6. Plumbing Putty
You can use plumber’s putty to replace a faulty gasket on the pop-up drain. Although this is a temporary fix, it prevents leakage from the drain and seals the drain to keep the water in the tub.
But you can’t use it alone to block the drain. It’s perfect for sealing a drain stopper that doesn’t fit properly.
Take a small piece of plumbing putty, roll it in your hands, and make a long piece like a worm. It should be long enough to cover the circumference of the drain. Take out the pop-up drain and replace the defective gasket with the putty. Then, close the drain and press it tightly. When you’re finished bathing and empty the tub, you should take the putty out. So it’s just a one-time solution.
Plumbing putty comes in handy in other home repair situations, and it doesn’t cost much. So, make sure you have some at home, just in case!
7. Sink Plunger
If you have a toilet or sink plunger lying around, you can use it to block the bathtub drain. Wash its rubber end with soap and place it over the tub’s drain hole. Push it down tightly to seal it.
You could leave the wooden handle there or remove it. The handle helps you remove the plunger when you’re done and ready to drain the tub. If you see a hole inside the rubber part after removing the wooden handle, you’ll need to keep the handle as it can’t form a seal.
8. Boat Drain Plug
Anglers usually have this piece at home. Boat twist plugs come in different sizes, so look for one that’s the same size as your bathtub drain. Press it down so it fits tightly into the hole. When it’s secure inside the drain, twist it clockwise to ensure the water won’t leak. When you want to remove the plug and drain the bath, simply turn it in the opposite direction.
If you feel having a boat drain twist might come in handy in the future, you can get it online or from boat equipment shops. But if you want to use it as a bathtub block, you’d be better off buying a bathtub plug instead!
9. Medicine Container Lids
All of us have plenty of medicine containers with tops that fit the size of the tub drain. Gather all your medicine containers and look for a top that you can insert inside the hole. Put it upside-down inside the drain and press firmly.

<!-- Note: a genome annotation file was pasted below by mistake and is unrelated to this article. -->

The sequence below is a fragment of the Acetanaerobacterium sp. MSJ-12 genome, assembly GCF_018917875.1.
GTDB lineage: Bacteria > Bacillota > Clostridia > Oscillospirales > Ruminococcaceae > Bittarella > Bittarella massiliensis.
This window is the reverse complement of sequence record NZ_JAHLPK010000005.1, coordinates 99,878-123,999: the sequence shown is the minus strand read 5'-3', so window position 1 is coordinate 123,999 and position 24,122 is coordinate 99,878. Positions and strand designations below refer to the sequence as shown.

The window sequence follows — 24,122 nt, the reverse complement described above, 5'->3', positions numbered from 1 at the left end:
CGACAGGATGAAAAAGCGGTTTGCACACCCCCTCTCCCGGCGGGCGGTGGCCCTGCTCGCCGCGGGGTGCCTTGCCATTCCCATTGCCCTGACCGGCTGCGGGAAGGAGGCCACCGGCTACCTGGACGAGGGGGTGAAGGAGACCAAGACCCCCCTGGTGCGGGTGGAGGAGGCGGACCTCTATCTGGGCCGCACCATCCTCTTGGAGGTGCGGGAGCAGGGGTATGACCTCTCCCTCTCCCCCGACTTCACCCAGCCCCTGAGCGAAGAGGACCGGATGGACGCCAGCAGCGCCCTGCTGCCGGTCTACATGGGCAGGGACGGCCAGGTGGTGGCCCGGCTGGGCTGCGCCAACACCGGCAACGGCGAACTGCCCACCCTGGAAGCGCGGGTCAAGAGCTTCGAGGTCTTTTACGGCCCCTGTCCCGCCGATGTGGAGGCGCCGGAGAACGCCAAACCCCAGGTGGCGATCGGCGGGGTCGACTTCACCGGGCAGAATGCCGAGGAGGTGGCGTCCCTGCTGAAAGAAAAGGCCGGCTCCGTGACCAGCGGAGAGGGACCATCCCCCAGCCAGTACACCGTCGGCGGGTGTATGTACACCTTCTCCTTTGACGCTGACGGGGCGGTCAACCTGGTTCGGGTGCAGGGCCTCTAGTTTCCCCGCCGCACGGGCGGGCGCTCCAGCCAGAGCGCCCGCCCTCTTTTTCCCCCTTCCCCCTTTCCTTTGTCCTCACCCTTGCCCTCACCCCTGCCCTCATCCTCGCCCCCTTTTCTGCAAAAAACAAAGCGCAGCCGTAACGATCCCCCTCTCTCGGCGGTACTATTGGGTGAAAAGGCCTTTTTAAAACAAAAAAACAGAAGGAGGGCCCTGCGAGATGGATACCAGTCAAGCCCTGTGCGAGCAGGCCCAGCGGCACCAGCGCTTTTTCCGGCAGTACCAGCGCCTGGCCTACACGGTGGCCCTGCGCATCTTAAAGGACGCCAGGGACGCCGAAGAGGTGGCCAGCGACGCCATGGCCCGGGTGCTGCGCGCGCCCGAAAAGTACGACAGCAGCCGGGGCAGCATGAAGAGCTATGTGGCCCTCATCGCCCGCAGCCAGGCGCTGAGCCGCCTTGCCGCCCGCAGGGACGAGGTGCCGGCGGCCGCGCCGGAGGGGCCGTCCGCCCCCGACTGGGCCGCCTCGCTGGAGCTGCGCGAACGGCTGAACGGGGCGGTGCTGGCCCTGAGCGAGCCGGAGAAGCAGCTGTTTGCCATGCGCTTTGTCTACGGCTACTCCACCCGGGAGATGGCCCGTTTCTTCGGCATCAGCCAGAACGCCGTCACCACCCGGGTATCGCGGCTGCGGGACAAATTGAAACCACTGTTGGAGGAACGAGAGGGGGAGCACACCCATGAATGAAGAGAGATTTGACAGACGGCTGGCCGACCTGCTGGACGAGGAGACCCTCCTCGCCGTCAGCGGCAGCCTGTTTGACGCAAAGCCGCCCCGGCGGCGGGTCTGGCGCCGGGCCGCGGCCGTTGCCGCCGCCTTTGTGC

Some of these tops have pop-up lids. You can use them as a drain for the stopper. This way, you don’t need to take out the makeshift stopper to drain the tub. Simply open the pop-up lid to let the water out!
DIY Bath Plug Is a Temporary Solution
The solutions in this article are all temporary fixes. You could use them anytime you want to take a bath, but it’s better to look for a permanent solution if you want complete peace of mind.
If you take a quick trip to the local store, you’ll find good replacement options for your bathtub plug. Take the exact measurements of the plug so you can find the best replacement. These plugs will last longer than temporary DIY solutions and won’t cost you much.
One option is to get a rubber stopper or plug from a local store. However, this is also not a permanent solution since the rubber is subject to wear and tear and makes the bathtub leak again.
Alternatively, if you can’t find the exact-size replacement, call a professional to help you get a more permanent fix. Although asking for professional help can cost you a bit of money, it’s a safer choice since you can be sure that you’re fixing the problem for good.
Finding a quick fix to a faulty bathtub drain plug can be a lifesaver if you’re in real need of a hot bath after a tough day. Fortunately, there’s no shortage of DIY solutions to this problem.
The best thing you can try is to put a flat lid over the plughole after dampening it to stick firmly. Alternatively, you could use a drain plunger, a coffee pod, a plumbing putty, a plastic bag stuffed with a cloth or sponge, and waterproof duct tape. These items are all viable solutions to temporarily block the bathtub plug.